Public School Board To Investigate Best Way To Cool Off Classrooms


With extreme heat hitting the classroom in a big way this school year, trustees with the Greater Essex County District School Board have agreed to look into the best way to keep students and teachers cool.

While administration will now put together a formal report on costing and options, trustees were told at their Tuesday night meeting roughly 35 schools are in need of air conditioning with a cost of $2-million to $3-million per building to install it.

Trustee Jessica Sartori made the motion and says any option to improve the situation should be considered.

"The $2-million to $3-million per school to put in air conditioning, that's not the only option. I think we can be looking at fans, considering a variety of options, different types of ventilation, things like that. I'm really interested in the report that's going to come forward that is going to have some ideas about what we can do."

Sartori says she's looking forward to hearing how other boards are tackling the issue.

"That's something that I would like to see in this report coming forward as well. What are other boards doing? But also, what are the barriers that everybody is facing? Money is definitely going to be one of them. Different kinds of construction in different buildings is going to be another issue. It's not going to be a one size fits all process."


Trustee with the Greater Essex County District School Board, Jessica Sartori (Photo by Ricardo Veneza)

Student trustee Iman Berry agrees something needs to be done.

"At the beginning of the school year, it was one of the hottest days I've ever experienced in high school. I guess it was a little bit harder to pay attention with so many kids in the classroom and so much heat. I think that, if it is feasible, having an air conditioner or having more fans in the classroom would be a really great idea."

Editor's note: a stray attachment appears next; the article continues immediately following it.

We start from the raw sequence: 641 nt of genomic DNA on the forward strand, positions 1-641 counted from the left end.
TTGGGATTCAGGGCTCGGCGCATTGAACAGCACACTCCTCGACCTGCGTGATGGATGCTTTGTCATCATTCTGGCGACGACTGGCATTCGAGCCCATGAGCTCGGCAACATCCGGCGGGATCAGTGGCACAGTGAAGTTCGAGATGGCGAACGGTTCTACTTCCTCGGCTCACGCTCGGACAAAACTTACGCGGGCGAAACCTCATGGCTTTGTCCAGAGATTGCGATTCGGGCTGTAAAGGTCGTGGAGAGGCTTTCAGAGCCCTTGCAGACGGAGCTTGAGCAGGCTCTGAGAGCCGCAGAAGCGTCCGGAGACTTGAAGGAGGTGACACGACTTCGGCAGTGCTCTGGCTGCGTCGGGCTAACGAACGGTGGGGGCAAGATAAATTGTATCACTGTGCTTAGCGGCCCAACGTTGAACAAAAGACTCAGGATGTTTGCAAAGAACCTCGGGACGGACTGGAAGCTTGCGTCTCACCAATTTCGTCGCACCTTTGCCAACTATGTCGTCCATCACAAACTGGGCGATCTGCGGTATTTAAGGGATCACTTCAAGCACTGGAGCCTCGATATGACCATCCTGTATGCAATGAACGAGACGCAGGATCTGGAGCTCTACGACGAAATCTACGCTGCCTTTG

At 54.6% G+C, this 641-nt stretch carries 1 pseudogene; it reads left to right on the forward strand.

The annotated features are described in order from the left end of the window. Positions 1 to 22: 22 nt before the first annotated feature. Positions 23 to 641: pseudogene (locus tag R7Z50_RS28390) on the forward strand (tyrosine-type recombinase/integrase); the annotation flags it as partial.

Berry feels air conditioning would be a game changer for many students.

"Having air conditioning would really improve the learning environment because when we don't have A/C the main focus of the class is, "Oh my God, it's so hot." And that's all everyone focuses on. After a lesson nobody works on their assignment because it's so hard to just sit down and actually do your work."

Student trustee Layla Bakaa says there's no question the heat has an impact on learning.

"You can definitely see it. At the start of the day kids would have energy, by the end of it they're depleted. It's draining, the physical aspect, paying attention. I find it's more difficult to concentrate in class if you're concentrating on your own body heat."

Sartori says the report will be useful when asking for ministry funding.

"Do we have the budget to do something right now? It depends on what that's going to be. So where is that money going to come from? We know heat in schools impacts teachers, it impacts students, it impacts outcomes and I think we need to be really mindful. This is going to help us advocate to provincial bodies including the government."

As it stands now, 26 of 70 schools across the board have A/C.

According to board officials, nearly every school offers some form of air conditioning in the library giving students and staff a place to cool off.

The report on extreme heat mitigation is due back to the board of trustees by Spring 2019.